Having won two PTC events and climbed into the world's top 32, Tom Ford is making strides forward in his snooker career.

 

Bizarrely, breaking his wrist in a friendly football match in 2011 turned out to be a blessing in disguise for the 29-year-old from Leicester. "It was a five-a-side game with some friends, I got challenged and landed on my wrist," he recalls. "The next day I found out it was broken and I couldn't play snooker for two months. Luckily it was just after the World Championship qualifiers so I had some time away from the game. It made me realise that I had to be careful so I've stopped playing football now."

 

Ford went on to have the best season of his career in 2011/12. He won his second Players Tour Championship event at PTC11, beating the likes of Judd Trump and Graeme Dott to reach the final then edging out Martin Gould 4-3.

 

He also got to the semi-finals of the one-frame Shoot-Out and showed a high level of consistency in the main ranking events, reaching the last 16 of three tournaments and the last 32 of four others.

 

In fact his only first-match defeat came in the World Championship, a tournament Ford has a relatively poor record in having reached the Crucible just once - in 2010 when he beat Trump 10-3 in the final qualifying round before losing 10-4 to Mark Allen in the first round proper at Sheffield.

 

Last season he was up against China's Cao Yupeng, and a 10-9 defeat proved particularly galling for Ford as he was docked a frame for arriving late to the table after the interval with the score at 2-2.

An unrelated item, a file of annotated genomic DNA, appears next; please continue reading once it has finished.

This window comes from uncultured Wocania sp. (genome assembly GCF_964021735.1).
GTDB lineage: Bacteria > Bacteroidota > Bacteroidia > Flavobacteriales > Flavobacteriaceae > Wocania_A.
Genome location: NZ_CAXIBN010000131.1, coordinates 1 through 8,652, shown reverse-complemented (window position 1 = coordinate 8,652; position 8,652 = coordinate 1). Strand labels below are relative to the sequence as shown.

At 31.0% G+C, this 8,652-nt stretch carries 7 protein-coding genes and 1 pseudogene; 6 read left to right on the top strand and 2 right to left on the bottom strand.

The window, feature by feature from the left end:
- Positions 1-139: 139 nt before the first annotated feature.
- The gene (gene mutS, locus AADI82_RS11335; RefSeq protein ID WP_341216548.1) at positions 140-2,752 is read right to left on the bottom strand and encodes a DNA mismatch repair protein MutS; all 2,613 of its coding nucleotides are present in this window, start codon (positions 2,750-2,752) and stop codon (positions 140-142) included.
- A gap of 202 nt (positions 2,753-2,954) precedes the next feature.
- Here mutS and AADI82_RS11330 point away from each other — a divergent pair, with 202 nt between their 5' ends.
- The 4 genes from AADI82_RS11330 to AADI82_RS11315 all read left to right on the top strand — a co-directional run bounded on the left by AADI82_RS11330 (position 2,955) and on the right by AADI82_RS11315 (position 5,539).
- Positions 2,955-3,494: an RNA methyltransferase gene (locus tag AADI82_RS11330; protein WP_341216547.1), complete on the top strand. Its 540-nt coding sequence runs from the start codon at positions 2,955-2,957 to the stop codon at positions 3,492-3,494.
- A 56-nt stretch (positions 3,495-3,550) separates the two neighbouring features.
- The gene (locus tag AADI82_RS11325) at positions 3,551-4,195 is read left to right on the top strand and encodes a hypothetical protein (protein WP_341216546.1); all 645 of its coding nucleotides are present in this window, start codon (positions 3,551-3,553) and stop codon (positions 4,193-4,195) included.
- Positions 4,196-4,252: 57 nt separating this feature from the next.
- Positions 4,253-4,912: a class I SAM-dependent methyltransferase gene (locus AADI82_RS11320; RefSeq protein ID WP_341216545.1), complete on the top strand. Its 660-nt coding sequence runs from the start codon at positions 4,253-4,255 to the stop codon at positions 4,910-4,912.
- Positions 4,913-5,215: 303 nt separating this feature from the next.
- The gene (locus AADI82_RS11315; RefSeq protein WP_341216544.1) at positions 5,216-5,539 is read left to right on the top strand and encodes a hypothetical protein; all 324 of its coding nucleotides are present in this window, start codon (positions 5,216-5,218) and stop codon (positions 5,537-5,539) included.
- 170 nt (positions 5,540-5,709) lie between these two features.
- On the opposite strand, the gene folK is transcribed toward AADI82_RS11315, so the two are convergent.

"I had a coffee then went to the toilet, and when I came out my referee and opponent had gone back to the arena," he said. "When I got to the table the referee told me I was late and I'd been docked a frame. I was cheesed off and I couldn't play my normal game for the rest of the match as I felt I was playing against the referee. I found it very difficult to put it out of my mind and I was gutted to lose.

 

"I sometimes get down on myself too quickly if things aren't going my way, and that's something I need to work on."

 

Ford has continued his steady form into the current campaign, reaching the last 32 of the Wuxi Classic and the last 16 of the Australian Goldfields Open and he has qualified for the Shanghai Masters, though he missed out on the International Championship after losing his qualifier to bogey man Cao Yupeng.

 

He's back in action at UKPTC3 this Saturday and is hoping that changes to his cue will help his progress. "The ferrule was too small at 8.7mm so I've had it made up to 9mm, plus I've had an extra inch added to the cue," said Ford. "The changes were made a few weeks ago and it feels different, I'm still getting used to it. I'm going to stick with it as getting a new cue would take even longer to adjust to. Hopefully I'll see the benefits soon.

 

"I'd love to win a big ranking tournament, because although I've won two PTC events, they don't feel like major tournaments," said Ford, whose first PTC triumph came in the third event of the 2010/11 season when he beat Jack Lisowski 4-0 in the final.

 

"And I'm hoping to get into the low 20s in the rankings this season. I think the top 16 is too far off as the top seeds are too protected. It will be interesting to see what happens when the rankings change to prize money, one problem might be that whoever wins the World Championship is bound to be number one."

 

Ford is known as a high calibre break-builder having made well over 100 professional centuries. He also made a 147 in exceptional circumstances at the 2007 Grand Prix in Aberdeen. He had been hospitalised with gastroenteritis in the early hours of the morning of a match against Steve Davis, but discharged himself, made it to the venue and won 4-0 with a maximum to boot.

 

Now Ford, whose main practice partners are Rory McLeod, Michael Holt and Mark Joyce, is aiming to build more of an all-round game. "My safety game has never been the best, that's no secret," he said. "Hopefully I can improve that and I fancy playing well for the rest of the season."